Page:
The use of marijuana for both medical and recreational purposes is becoming increasingly mainstream, but marijuana's status as a schedule 1 drug ("drugs with no currently accepted medical use and a high potential for abuse," according to the DEA) makes clinical trials and research difficult, if not impossible. "We need a lot more research," says Robert Kloner, MD, PhD, chief science officer at Huntington Medical Research Institutes and professor of medicine at the University of Southern California in Los Angeles. "It's inevitable that more and more states are going to legalize marijuana for medical and/or recreational use, and the cardiology community and the users need to know more about the impact." Here are five little-known side effects of marijuana, according to medical experts. Read on—and to ensure your health and the health of others, don't miss these Sure Signs You've Already Had COVID.
Studies show marijuana use may lead to sleep issues. "Current and past marijuana users are more likely to experience sleep problems," says Jilesh Chheda, research assistant at the University of Pennsylvania in Philadelphia. "Marijuana use is common, with about half of adults having reported using it at some point in their life. As it becomes legal in many states, it will be important to understand the impact of marijuana use on public health, as its impact on sleep in the 'real world' is not well known."
Frequent marijuana use has been linked to paranoia, especially with edible gummies that contain high levels of THC (tetrahydrocannabinol, the main psychoactive constituent of cannabis). "For most people, if they eat 30 mg of THC in an edible dose, there are going to be a lot of psychoactive side effects that they don't want," says Gregory Gerdeman, PhD, who recommends that a single-serving edible should not have more than 10 mg of THC.
Can marijuana cause psychosis? Research shows teenagers who smoke pot have an increased risk of developing schizophrenia later in life. "We definitely know that there's a dose-dependent relationship between THC and psychosis," says Michael McDonell, an addiction treatment expert at the Washington State University college of medicine.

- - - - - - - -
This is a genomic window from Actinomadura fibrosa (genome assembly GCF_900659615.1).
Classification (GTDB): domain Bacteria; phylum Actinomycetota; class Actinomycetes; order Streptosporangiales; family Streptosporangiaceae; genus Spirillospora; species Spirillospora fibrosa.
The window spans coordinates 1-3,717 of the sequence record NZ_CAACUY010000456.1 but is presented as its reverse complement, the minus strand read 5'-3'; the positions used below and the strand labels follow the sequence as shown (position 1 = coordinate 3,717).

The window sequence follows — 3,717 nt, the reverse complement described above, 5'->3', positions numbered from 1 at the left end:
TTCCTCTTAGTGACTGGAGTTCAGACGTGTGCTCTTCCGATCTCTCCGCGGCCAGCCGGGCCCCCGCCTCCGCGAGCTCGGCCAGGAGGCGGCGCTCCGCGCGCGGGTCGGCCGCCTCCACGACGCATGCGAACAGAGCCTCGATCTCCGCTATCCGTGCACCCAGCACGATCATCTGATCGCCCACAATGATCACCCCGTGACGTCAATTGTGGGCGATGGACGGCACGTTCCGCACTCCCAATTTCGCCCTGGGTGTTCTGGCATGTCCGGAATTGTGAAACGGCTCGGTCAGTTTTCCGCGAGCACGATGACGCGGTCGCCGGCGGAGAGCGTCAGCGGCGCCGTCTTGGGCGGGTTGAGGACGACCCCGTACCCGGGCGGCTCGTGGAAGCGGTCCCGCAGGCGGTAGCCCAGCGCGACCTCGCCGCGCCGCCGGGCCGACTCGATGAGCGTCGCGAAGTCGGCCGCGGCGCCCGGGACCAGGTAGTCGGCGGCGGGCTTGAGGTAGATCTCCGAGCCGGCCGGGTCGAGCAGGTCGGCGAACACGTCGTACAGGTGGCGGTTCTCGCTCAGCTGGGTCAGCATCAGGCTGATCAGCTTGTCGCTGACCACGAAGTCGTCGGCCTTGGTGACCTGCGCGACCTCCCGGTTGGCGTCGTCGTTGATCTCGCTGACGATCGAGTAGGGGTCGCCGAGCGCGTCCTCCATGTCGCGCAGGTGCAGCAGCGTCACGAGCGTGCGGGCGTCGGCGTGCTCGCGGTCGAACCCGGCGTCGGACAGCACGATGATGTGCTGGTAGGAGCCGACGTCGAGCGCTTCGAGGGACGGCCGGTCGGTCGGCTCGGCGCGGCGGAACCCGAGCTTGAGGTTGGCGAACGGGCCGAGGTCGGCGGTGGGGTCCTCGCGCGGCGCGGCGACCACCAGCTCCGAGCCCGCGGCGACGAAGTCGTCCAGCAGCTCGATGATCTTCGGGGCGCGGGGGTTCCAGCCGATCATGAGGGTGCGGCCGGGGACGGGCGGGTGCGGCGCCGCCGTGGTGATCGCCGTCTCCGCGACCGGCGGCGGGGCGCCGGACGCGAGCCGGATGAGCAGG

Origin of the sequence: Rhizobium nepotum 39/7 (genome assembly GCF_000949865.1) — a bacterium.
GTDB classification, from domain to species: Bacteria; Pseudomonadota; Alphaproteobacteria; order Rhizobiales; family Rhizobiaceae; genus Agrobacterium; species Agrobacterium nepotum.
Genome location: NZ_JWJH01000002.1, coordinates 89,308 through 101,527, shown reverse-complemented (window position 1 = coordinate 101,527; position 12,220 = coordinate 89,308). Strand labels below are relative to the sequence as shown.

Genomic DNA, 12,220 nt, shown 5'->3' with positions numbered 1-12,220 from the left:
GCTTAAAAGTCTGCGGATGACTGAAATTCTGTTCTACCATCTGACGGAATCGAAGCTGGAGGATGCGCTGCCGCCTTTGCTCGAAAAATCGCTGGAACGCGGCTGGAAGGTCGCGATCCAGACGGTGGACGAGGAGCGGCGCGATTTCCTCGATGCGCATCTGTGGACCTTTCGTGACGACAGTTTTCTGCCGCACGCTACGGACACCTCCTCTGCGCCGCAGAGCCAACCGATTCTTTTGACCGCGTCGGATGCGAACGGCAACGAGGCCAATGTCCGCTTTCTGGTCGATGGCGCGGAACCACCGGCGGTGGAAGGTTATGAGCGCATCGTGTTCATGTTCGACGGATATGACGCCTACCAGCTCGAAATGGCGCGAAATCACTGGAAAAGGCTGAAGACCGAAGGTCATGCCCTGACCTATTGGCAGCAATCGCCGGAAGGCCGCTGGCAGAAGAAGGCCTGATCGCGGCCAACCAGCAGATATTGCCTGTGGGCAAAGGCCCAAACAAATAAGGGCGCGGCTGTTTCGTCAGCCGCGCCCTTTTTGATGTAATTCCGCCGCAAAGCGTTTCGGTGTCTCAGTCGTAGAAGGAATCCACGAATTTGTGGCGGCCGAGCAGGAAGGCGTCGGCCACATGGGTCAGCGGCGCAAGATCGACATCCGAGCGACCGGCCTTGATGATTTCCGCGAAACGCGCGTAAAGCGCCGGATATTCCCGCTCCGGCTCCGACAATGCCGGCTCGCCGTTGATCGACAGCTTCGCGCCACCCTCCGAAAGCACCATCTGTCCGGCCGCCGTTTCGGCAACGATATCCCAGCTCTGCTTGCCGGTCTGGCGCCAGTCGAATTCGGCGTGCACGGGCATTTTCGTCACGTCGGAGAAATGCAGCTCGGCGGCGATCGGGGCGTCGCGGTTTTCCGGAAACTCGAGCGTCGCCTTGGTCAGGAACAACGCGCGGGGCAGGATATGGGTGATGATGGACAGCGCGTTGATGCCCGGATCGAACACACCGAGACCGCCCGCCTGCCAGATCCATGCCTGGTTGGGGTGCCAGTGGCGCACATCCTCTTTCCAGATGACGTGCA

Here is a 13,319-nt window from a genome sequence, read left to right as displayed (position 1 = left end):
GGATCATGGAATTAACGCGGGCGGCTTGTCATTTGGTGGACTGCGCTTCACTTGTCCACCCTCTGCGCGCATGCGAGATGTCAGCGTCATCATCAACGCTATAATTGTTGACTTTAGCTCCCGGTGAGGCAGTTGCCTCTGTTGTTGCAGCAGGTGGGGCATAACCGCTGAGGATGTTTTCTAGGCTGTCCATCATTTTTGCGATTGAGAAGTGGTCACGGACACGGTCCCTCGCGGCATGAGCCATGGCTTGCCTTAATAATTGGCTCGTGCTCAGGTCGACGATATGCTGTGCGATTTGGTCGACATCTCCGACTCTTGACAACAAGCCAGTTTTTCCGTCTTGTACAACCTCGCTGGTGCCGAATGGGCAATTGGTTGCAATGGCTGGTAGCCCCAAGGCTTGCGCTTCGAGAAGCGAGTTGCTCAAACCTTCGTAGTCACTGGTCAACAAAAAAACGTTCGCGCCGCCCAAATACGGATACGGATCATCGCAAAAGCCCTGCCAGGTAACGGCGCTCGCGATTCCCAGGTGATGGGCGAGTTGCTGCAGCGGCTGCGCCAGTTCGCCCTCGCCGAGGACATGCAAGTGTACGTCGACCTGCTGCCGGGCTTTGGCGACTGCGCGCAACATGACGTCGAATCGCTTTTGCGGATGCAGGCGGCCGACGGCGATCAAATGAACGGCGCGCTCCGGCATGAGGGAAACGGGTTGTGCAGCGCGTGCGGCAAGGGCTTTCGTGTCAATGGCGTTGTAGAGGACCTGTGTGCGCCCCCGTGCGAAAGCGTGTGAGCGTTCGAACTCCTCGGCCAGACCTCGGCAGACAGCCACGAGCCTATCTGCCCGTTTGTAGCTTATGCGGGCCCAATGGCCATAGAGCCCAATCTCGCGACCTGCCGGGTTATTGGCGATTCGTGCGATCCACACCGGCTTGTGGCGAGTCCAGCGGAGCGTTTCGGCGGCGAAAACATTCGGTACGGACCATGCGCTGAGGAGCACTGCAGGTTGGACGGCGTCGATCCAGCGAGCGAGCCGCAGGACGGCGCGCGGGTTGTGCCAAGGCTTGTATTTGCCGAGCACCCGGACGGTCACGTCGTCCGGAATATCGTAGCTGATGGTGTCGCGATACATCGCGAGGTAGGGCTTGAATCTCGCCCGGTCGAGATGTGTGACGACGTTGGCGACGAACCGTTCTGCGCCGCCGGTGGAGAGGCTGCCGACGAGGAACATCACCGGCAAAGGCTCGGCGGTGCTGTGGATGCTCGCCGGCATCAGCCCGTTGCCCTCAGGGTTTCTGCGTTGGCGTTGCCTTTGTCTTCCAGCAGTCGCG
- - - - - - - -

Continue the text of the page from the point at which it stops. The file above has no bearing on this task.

Genetic Changes to Sperm
Studies have linked marijuana use with genetic changes to sperm, scientists say. "What we have found is that the effects of cannabis use on males and their reproductive health are not completely null, in that there's something about cannabis use that affects the genetic profile in sperm," says Scott Kollins, PhD, professor in psychiatry and behavioral sciences at Duke University. "We don't yet know what that means, but the fact that more and more young males of child-bearing age have legal access to cannabis is something we should be thinking about."
Research shows marijuana and depression may be closely connected. "Some research suggests that marijuana smokers are diagnosed with depression more often than nonsmokers are — particularly regular or heavy marijuana users," says Daniel K. Hall-Flavin, MD. "However, it doesn't appear that marijuana directly causes depression. It's likely that the genetic, environmental or other factors that trigger depression also lead to marijuana use. Some people with depression may use marijuana as a way to detach from their depressive symptoms. Heavy users may appear depressed as a result of the dulling effects of the drug on feelings and emotions. There also are links between marijuana and other mental health conditions. Marijuana use may trigger schizophrenia or detachment from reality (psychosis) in people who are at higher risk of psychosis. The symptoms of diagnosed psychotic illness may be aggravated if marijuana use continues."